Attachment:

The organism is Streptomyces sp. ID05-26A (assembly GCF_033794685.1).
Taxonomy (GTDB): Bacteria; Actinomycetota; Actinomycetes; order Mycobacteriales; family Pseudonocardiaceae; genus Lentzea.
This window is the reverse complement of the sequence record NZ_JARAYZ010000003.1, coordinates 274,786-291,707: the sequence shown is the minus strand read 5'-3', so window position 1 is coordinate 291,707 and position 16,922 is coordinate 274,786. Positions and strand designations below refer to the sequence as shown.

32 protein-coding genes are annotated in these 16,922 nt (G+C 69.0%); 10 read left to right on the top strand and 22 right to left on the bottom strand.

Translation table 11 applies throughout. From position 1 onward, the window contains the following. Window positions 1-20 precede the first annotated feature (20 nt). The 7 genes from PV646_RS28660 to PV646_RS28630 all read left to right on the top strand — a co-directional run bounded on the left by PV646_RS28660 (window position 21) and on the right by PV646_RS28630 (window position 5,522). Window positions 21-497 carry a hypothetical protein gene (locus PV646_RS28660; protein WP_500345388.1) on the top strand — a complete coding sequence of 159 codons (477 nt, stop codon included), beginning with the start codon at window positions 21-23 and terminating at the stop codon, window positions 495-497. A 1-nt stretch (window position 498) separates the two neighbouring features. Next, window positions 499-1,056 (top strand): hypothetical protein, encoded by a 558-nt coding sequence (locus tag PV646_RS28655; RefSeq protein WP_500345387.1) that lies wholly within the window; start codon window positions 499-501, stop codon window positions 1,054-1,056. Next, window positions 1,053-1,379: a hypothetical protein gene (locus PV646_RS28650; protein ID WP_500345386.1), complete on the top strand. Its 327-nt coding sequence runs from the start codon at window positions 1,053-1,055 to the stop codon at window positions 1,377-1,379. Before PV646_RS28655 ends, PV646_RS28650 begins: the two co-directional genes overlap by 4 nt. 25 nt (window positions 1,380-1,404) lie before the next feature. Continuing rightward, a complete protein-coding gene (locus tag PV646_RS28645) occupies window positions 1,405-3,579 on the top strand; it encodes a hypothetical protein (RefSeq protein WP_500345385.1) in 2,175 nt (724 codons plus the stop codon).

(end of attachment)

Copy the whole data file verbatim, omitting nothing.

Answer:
The organism is Streptomyces sp. ID05-26A (assembly GCF_033794685.1).
Taxonomy (GTDB): Bacteria; Actinomycetota; Actinomycetes; order Mycobacteriales; family Pseudonocardiaceae; genus Lentzea.
This window is the reverse complement of the sequence record NZ_JARAYZ010000003.1, coordinates 274,786-291,707: the sequence shown is the minus strand read 5'-3', so window position 1 is coordinate 291,707 and position 16,922 is coordinate 274,786. Positions and strand designations below refer to the sequence as shown.

32 protein-coding genes are annotated in these 16,922 nt (G+C 69.0%); 10 read left to right on the top strand and 22 right to left on the bottom strand.

Translation table 11 applies throughout. From position 1 onward, the window contains the following. Window positions 1-20 precede the first annotated feature (20 nt). The 7 genes from PV646_RS28660 to PV646_RS28630 all read left to right on the top strand — a co-directional run bounded on the left by PV646_RS28660 (window position 21) and on the right by PV646_RS28630 (window position 5,522). Window positions 21-497 carry a hypothetical protein gene (locus PV646_RS28660; protein WP_500345388.1) on the top strand — a complete coding sequence of 159 codons (477 nt, stop codon included), beginning with the start codon at window positions 21-23 and terminating at the stop codon, window positions 495-497. A 1-nt stretch (window position 498) separates the two neighbouring features. Next, window positions 499-1,056 (top strand): hypothetical protein, encoded by a 558-nt coding sequence (locus tag PV646_RS28655; RefSeq protein WP_500345387.1) that lies wholly within the window; start codon window positions 499-501, stop codon window positions 1,054-1,056. Next, window positions 1,053-1,379: a hypothetical protein gene (locus PV646_RS28650; protein ID WP_500345386.1), complete on the top strand. Its 327-nt coding sequence runs from the start codon at window positions 1,053-1,055 to the stop codon at window positions 1,377-1,379. Before PV646_RS28655 ends, PV646_RS28650 begins: the two co-directional genes overlap by 4 nt. 25 nt (window positions 1,380-1,404) lie before the next feature. Continuing rightward, a complete protein-coding gene (locus tag PV646_RS28645) occupies window positions 1,405-3,579 on the top strand; it encodes a hypothetical protein (RefSeq protein WP_500345385.1) in 2,175 nt (724 codons plus the stop codon).